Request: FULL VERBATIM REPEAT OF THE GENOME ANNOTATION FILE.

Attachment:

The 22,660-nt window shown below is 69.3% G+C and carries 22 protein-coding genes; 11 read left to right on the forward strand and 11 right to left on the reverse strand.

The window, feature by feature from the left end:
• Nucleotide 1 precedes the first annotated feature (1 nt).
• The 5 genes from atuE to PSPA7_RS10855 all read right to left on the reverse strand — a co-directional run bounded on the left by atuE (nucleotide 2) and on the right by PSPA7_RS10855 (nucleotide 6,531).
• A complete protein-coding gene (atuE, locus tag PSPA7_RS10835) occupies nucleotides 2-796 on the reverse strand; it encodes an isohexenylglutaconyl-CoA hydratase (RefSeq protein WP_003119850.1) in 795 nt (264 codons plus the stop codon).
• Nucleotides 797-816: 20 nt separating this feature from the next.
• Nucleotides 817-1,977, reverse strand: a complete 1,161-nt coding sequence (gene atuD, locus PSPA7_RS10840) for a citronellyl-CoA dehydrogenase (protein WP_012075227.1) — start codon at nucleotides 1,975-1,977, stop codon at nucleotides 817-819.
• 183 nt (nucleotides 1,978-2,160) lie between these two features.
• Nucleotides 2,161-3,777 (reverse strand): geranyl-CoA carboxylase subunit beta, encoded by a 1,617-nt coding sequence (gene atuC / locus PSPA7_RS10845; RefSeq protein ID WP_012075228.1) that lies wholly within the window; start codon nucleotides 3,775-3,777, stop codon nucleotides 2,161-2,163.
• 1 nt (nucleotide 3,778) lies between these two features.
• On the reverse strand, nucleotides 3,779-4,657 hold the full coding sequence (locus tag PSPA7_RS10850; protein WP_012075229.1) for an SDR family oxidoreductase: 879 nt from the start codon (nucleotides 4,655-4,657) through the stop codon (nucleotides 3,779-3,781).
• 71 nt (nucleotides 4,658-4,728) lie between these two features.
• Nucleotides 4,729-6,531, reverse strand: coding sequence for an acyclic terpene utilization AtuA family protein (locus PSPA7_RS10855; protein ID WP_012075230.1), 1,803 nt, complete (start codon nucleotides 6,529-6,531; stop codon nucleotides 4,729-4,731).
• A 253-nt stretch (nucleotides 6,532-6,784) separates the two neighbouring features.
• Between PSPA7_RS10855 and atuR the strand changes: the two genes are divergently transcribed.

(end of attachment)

The 22,660-nt window shown below is 69.3% G+C and carries 22 protein-coding genes; 11 read left to right on the forward strand and 11 right to left on the reverse strand.

The window, feature by feature from the left end:
• Nucleotide 1 precedes the first annotated feature (1 nt).
• The 5 genes from atuE to PSPA7_RS10855 all read right to left on the reverse strand — a co-directional run bounded on the left by atuE (nucleotide 2) and on the right by PSPA7_RS10855 (nucleotide 6,531).
• A complete protein-coding gene (atuE, locus tag PSPA7_RS10835) occupies nucleotides 2-796 on the reverse strand; it encodes an isohexenylglutaconyl-CoA hydratase (RefSeq protein WP_003119850.1) in 795 nt (264 codons plus the stop codon).
• Nucleotides 797-816: 20 nt separating this feature from the next.
• Nucleotides 817-1,977, reverse strand: a complete 1,161-nt coding sequence (gene atuD, locus PSPA7_RS10840) for a citronellyl-CoA dehydrogenase (protein WP_012075227.1) — start codon at nucleotides 1,975-1,977, stop codon at nucleotides 817-819.
• 183 nt (nucleotides 1,978-2,160) lie between these two features.
• Nucleotides 2,161-3,777 (reverse strand): geranyl-CoA carboxylase subunit beta, encoded by a 1,617-nt coding sequence (gene atuC / locus PSPA7_RS10845; RefSeq protein ID WP_012075228.1) that lies wholly within the window; start codon nucleotides 3,775-3,777, stop codon nucleotides 2,161-2,163.
• 1 nt (nucleotide 3,778) lies between these two features.
• On the reverse strand, nucleotides 3,779-4,657 hold the full coding sequence (locus tag PSPA7_RS10850; protein WP_012075229.1) for an SDR family oxidoreductase: 879 nt from the start codon (nucleotides 4,655-4,657) through the stop codon (nucleotides 3,779-3,781).
• 71 nt (nucleotides 4,658-4,728) lie between these two features.
• Nucleotides 4,729-6,531, reverse strand: coding sequence for an acyclic terpene utilization AtuA family protein (locus PSPA7_RS10855; protein ID WP_012075230.1), 1,803 nt, complete (start codon nucleotides 6,529-6,531; stop codon nucleotides 4,729-4,731).
• A 253-nt stretch (nucleotides 6,532-6,784) separates the two neighbouring features.
• Between PSPA7_RS10855 and atuR the strand changes: the two genes are divergently transcribed.